Design for improved working life

Case: KEVA

The Keva project shows how good design can make complex things, like diminished working ability, more accessible and understandable.

Case Keva: Key image

Diminished working ability is a big challenge in Finland: related expenses cost Finnish municipalities around 2.2 billion euros each year. And it’s not only the big euros that matter. Being able to work and having a cozy working community are also good for our mental health.

Keva, Finland’s largest pension provider, aims to improve well-being at work, enhance employees’ work ability, increase productivity, and decrease costs from inability to work. They are actively searching for new ways to address work ability issues, and just recently, they came up with the idea of a learning game that would help Keva’s client organisations to better understand the matter at hand.

After creating a crude prototype themselves, Keva wanted to take the next step. To do this, they partnered with Kodan’s designer Ville Yli-Knuutila to turn their prototype into a fully functioning digital service.

Facilitating interaction and discussions

The idea of the game is to focus on the complex world of work ability management. The game is targeted at managers, HR professionals, and occupational health care professionals in the public sector.

The game provides players with different scenarios, problems and questions relating to work ability management. The players discuss the presented scenario, make decisions, and progress through the game. Based on the choices the players make, the game shows what kind of expenses and results to expect in the future.

Simply put, the game, through the discussions it creates, helps organisations to identify possible work ability related shortcomings and pitfalls in their operations.


The design process

The design process started with discussions about work ability management, the initial idea of the game and the game’s value. Ville also had access to the very first prototype.

Our designer Ville was not familiar with the topic before the work started: “It was very important to have those first discussions and see the prototype in action. I have to admit that I didn’t know anything about work ability management before the first meetings and it would have been very challenging to start designing something without understanding the value it is supposed to create.”

The project continued with quick wireframes and user interface concepts for the game. A couple of user interface variations were created and it was decided that the final direction would be a combination of those variants.

After the team reached agreement on the concept, Ville created a clickable prototype with InVision to test the functionalities and the overall feel of the upcoming game.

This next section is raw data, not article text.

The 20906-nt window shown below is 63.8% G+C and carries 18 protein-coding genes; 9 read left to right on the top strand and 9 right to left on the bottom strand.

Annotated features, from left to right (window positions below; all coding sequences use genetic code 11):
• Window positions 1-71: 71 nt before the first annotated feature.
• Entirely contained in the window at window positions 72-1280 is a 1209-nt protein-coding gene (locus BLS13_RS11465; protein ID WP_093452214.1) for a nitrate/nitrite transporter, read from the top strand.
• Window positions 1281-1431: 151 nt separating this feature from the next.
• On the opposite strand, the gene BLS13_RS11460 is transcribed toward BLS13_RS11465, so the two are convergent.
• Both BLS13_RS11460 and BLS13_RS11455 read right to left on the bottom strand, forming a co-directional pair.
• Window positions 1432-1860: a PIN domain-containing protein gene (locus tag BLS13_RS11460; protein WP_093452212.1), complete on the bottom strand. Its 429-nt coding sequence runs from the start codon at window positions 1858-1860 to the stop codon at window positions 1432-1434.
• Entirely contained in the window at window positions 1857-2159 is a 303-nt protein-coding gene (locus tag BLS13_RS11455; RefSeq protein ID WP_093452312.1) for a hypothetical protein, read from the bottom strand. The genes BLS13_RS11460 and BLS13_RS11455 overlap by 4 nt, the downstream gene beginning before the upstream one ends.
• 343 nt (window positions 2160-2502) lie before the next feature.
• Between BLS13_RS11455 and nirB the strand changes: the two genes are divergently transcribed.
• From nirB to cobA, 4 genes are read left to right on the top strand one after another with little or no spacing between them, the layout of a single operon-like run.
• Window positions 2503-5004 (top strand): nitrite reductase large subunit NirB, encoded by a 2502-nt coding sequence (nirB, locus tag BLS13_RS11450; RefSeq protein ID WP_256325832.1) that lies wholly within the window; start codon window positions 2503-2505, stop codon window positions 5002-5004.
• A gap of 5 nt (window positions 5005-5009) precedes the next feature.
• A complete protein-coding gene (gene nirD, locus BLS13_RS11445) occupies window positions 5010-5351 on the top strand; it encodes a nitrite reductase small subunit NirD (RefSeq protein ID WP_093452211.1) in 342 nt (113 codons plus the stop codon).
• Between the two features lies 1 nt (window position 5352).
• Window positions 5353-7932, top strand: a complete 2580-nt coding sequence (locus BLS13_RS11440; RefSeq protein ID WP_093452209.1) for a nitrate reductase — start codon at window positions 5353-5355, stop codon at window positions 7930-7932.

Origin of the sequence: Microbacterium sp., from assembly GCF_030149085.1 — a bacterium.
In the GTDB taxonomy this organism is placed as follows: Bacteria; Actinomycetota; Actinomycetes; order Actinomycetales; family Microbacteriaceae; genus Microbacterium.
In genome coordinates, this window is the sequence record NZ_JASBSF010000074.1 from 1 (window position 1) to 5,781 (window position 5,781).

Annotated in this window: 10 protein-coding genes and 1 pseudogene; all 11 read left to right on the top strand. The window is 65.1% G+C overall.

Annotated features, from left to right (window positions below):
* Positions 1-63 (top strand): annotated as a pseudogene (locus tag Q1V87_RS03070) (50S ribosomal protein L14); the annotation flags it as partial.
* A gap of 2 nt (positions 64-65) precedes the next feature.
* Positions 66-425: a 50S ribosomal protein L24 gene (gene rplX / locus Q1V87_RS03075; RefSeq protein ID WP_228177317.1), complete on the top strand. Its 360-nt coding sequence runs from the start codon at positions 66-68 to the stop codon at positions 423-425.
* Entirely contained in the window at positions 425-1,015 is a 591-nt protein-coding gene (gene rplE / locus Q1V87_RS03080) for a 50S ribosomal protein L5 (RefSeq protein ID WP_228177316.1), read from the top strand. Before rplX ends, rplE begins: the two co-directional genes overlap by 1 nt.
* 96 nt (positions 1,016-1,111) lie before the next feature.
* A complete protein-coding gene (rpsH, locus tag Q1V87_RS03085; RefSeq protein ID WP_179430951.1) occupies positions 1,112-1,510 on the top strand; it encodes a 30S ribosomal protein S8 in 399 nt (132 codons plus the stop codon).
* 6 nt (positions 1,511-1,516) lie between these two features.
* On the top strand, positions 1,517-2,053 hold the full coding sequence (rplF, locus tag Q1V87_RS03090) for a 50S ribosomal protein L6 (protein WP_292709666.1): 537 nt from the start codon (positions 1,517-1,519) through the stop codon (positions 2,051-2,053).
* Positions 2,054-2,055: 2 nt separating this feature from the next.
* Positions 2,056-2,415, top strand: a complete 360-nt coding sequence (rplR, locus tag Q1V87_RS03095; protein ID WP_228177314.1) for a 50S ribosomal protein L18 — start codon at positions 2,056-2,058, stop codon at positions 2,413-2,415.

“Creating prototypes requires zero lines of code,” Ville explains. “They are a powerful tool to test and present ideas quickly and efficiently without using money and time for development.”

The prototype enabled Keva’s people to test their game idea with real end-users. They facilitated four workshops with their clients, presented the prototype and gathered feedback and improvement suggestions to further develop the game. Some of those suggestions are already in the game.

The results

End results included a fully working InVision prototype, component specifications and a style guide in Zeplin, and brief documentation of the key features of the service.

“My work was all about design and user experience. I created a package that included everything the software developers needed to make the game reality,” Ville says.

The most valuable aspect of the game is the discussions it facilitates. Successful work ability management is based on good anticipation and support everyday work, so it’s extremely important for managers and HR professionals to know what kind of possible scenarios they may face in the future - and that they have clear plans for them!

You can read more about the game and its use cases at (in Finnish).

The value of a good user experience

“It was a fun project. I think it shows how good user experience design can make quite complex things approachable and accessible,” Ville concludes.

If you are thinking about how to take the next step with your service or product idea, this is one way to do it. And if you want to know more, don’t hesitate to contact us.

"We only had a vague idea when we started, and I was very happy to see how quickly Kodan converted our idea into a concrete and functional concept."
— Sanna Pesonen, Keva

And now that you are here, see our other cases.

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